In art, frottage is from the French frotter ‘to rub’. The technique of frottage was developed by artist Ernst in 1925 who was inspired by an old wooden floor where the grain of the boards had been accentuated by many years of scrubbing. He captured the images by laying sheets of paper on the floor and rubbing over them with a soft pencil.
Many times when seeing interior tombs I ask myself whether the deceased notables are actually buried under the tomb or are the tombs only symbolic and the body is buried somewhere else. My research indicates that the bodies were actually buried in the church and regarding the question of foul smells coming from under the floor, there were none as the stone sealed well and the notables and saints, according to church leaders, emitted a perfume as they decomposed.
Should an angel need replacing these days it is obligatory to depict a modern-day scene and, of course, a very modern scene involves a mobile phone. Gone are the lutes, replaced by mobiles. It is said the angel above has a direct line to God. This statue is an addition to the cathedral to mark its twelve-year restoration.
Previously I wrote that the Dutch perfected and turned decorative brickwork into an art form and the Flemish gable in the above photograph is a fine example of the art. Flemish/Dutch gables are found on most commercial main street buildings in Holland. In England, such gables are called crow-stepped gables as it is said if crows stop perching on your gables (steps) bad luck will befall the owners.
The oldest brick building in Den Bosch and the Netherlands is the Moriaan and it dates from the 13th century. The building’s claim to fame is it was used as a meeting place for the Reformists during the iconoclastic period of 1566. The iconoclastic period saw violence against religious images. Mobs stormed into churches, smashing windows and sculptures. The intended effect was to indicate to both Catholics and Protestants that images were powerless. It was said to be earthly vanity and merely a distraction from the truth. Today the Moriaan is the tourist information office.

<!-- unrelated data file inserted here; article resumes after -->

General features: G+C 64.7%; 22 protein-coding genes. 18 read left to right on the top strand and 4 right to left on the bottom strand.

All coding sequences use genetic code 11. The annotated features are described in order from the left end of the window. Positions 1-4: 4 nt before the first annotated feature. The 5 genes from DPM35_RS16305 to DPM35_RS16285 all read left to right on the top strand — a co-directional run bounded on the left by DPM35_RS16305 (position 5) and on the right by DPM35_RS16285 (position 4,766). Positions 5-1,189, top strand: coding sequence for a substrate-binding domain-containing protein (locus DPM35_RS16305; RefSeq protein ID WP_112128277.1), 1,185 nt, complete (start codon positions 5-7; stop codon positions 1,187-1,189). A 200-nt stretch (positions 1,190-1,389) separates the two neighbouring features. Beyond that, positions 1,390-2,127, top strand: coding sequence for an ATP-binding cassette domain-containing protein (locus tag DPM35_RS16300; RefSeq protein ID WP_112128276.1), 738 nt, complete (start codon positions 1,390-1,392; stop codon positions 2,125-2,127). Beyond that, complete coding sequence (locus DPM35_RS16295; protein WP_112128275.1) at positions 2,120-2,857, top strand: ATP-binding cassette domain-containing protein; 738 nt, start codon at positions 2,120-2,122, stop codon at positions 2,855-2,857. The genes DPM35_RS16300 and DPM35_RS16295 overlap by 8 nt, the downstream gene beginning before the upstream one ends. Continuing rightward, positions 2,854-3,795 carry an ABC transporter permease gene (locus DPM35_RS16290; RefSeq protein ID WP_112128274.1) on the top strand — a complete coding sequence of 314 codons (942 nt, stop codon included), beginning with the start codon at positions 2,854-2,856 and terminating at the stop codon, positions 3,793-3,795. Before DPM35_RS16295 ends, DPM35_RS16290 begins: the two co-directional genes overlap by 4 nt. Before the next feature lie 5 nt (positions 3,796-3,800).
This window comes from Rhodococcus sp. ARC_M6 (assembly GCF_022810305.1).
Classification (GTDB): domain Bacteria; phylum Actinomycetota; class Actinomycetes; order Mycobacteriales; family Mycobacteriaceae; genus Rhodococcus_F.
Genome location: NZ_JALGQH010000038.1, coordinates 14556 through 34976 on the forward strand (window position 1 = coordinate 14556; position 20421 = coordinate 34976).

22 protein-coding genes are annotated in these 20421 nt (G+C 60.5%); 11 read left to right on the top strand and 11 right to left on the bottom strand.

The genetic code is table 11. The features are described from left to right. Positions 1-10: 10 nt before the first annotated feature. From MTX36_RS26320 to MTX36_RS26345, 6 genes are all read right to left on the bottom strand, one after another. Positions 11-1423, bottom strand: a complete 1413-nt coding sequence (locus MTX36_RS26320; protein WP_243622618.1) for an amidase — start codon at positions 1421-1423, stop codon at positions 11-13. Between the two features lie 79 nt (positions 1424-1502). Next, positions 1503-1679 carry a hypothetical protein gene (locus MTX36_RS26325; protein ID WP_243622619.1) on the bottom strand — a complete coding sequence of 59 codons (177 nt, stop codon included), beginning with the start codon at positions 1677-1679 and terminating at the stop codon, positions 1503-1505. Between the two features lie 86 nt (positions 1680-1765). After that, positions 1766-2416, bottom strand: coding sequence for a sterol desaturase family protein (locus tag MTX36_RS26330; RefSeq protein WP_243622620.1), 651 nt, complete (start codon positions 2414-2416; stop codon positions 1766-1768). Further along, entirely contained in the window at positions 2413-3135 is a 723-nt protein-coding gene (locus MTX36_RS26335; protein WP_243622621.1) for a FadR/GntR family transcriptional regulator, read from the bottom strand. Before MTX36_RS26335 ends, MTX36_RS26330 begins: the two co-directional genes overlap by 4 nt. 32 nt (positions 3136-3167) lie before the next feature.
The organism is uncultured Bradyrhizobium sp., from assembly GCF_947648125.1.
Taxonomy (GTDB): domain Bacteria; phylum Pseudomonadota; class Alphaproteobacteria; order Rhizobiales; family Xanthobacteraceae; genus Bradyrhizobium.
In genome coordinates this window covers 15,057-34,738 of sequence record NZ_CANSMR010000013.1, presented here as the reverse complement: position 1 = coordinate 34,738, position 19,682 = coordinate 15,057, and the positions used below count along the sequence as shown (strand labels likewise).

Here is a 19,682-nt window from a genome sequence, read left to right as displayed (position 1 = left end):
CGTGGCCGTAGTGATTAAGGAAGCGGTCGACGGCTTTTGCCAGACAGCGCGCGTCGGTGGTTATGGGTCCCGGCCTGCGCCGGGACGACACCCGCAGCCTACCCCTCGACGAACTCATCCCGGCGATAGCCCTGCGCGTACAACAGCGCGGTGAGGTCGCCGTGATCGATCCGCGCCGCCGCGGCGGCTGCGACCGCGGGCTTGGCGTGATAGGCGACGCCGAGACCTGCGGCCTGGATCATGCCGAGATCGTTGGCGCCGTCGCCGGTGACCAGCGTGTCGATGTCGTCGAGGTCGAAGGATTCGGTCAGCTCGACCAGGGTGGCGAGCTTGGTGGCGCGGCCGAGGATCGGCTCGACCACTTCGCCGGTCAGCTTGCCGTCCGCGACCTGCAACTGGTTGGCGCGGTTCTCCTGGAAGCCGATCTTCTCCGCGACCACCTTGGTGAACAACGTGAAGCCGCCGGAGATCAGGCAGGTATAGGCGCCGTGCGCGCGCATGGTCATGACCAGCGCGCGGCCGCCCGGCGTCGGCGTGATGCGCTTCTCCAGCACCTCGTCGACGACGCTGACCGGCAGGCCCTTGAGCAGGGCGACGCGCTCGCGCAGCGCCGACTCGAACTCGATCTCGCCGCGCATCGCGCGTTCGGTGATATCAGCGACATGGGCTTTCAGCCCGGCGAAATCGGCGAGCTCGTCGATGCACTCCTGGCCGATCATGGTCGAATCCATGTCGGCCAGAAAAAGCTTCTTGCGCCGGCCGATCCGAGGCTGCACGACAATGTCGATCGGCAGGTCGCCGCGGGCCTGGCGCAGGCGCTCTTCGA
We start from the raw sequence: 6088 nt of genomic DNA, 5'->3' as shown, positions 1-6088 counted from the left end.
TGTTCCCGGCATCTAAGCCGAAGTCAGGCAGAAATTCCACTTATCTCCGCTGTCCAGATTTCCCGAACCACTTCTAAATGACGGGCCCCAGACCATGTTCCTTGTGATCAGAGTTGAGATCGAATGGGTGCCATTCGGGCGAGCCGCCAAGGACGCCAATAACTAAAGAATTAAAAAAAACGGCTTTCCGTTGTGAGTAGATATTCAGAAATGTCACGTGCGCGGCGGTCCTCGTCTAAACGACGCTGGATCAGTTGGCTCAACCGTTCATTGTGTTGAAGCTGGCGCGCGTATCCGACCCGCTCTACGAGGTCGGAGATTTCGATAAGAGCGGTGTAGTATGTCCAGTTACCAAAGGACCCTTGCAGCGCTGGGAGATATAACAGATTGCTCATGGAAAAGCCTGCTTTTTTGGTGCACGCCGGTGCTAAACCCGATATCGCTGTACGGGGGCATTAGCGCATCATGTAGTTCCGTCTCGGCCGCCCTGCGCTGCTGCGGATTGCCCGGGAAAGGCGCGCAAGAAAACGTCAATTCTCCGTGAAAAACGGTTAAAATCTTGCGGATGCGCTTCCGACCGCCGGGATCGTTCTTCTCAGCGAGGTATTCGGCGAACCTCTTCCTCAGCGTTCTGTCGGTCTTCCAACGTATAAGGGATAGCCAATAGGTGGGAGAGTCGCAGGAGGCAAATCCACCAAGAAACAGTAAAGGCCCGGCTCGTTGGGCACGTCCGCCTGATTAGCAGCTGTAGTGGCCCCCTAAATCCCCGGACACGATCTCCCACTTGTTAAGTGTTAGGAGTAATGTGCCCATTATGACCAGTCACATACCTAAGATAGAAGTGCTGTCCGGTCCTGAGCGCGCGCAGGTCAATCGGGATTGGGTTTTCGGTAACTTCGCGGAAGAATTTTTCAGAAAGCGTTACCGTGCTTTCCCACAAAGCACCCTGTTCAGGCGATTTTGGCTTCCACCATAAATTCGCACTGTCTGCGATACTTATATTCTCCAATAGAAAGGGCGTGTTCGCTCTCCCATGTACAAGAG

Not all buildings in Den Bosch exhibit old world traits. There are relatively new constructions, some highly decorated, and an example was a set of disused grain silos on the outskirts of the city. Bev has a knack for finding out-of-the-way things and in this case, the silos. I went along for the ride and I’m glad I did.
In Australia, there is a very active movement to promote silo art. This artwork isn’t just a beautiful addition to the local landscape, it’s a lifeline to local communities, attracting visitors to a town. Currently, throughout Australia, there are forty-four silos and sixty water towers decorated and if the trend continues there will be many more. The Australian Silo Art movement started in Western Australia in 2015 and since then silo/water tower artists have been kept busy depicting local themes.